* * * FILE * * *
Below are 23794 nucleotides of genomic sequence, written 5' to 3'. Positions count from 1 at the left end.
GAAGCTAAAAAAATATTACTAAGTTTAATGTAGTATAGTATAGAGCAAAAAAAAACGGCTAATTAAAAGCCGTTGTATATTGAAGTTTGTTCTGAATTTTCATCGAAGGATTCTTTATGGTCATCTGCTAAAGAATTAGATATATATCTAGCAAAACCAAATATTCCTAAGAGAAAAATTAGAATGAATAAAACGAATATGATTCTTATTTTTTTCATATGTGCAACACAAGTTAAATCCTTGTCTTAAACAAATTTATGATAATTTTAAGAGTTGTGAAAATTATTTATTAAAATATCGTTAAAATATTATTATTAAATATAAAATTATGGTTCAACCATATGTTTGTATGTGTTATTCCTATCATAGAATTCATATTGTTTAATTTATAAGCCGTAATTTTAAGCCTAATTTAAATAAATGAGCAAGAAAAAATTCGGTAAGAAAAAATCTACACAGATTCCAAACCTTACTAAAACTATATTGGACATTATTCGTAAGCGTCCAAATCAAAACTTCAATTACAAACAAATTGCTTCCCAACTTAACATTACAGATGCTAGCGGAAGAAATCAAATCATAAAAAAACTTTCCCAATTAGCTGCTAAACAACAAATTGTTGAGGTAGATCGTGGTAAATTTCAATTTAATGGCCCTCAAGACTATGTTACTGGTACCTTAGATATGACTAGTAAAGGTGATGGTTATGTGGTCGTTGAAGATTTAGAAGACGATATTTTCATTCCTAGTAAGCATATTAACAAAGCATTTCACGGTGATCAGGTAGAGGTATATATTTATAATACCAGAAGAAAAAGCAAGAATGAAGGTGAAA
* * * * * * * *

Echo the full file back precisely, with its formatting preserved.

Below are 23794 nucleotides of genomic sequence, written 5' to 3'. Positions count from 1 at the left end.
GAAGCTAAAAAAATATTACTAAGTTTAATGTAGTATAGTATAGAGCAAAAAAAAACGGCTAATTAAAAGCCGTTGTATATTGAAGTTTGTTCTGAATTTTCATCGAAGGATTCTTTATGGTCATCTGCTAAAGAATTAGATATATATCTAGCAAAACCAAATATTCCTAAGAGAAAAATTAGAATGAATAAAACGAATATGATTCTTATTTTTTTCATATGTGCAACACAAGTTAAATCCTTGTCTTAAACAAATTTATGATAATTTTAAGAGTTGTGAAAATTATTTATTAAAATATCGTTAAAATATTATTATTAAATATAAAATTATGGTTCAACCATATGTTTGTATGTGTTATTCCTATCATAGAATTCATATTGTTTAATTTATAAGCCGTAATTTTAAGCCTAATTTAAATAAATGAGCAAGAAAAAATTCGGTAAGAAAAAATCTACACAGATTCCAAACCTTACTAAAACTATATTGGACATTATTCGTAAGCGTCCAAATCAAAACTTCAATTACAAACAAATTGCTTCCCAACTTAACATTACAGATGCTAGCGGAAGAAATCAAATCATAAAAAAACTTTCCCAATTAGCTGCTAAACAACAAATTGTTGAGGTAGATCGTGGTAAATTTCAATTTAATGGCCCTCAAGACTATGTTACTGGTACCTTAGATATGACTAGTAAAGGTGATGGTTATGTGGTCGTTGAAGATTTAGAAGACGATATTTTCATTCCTAGTAAGCATATTAACAAAGCATTTCACGGTGATCAGGTAGAGGTATATATTTATAATACCAGAAGAAAAAGCAAGAATGAAGGTGAAA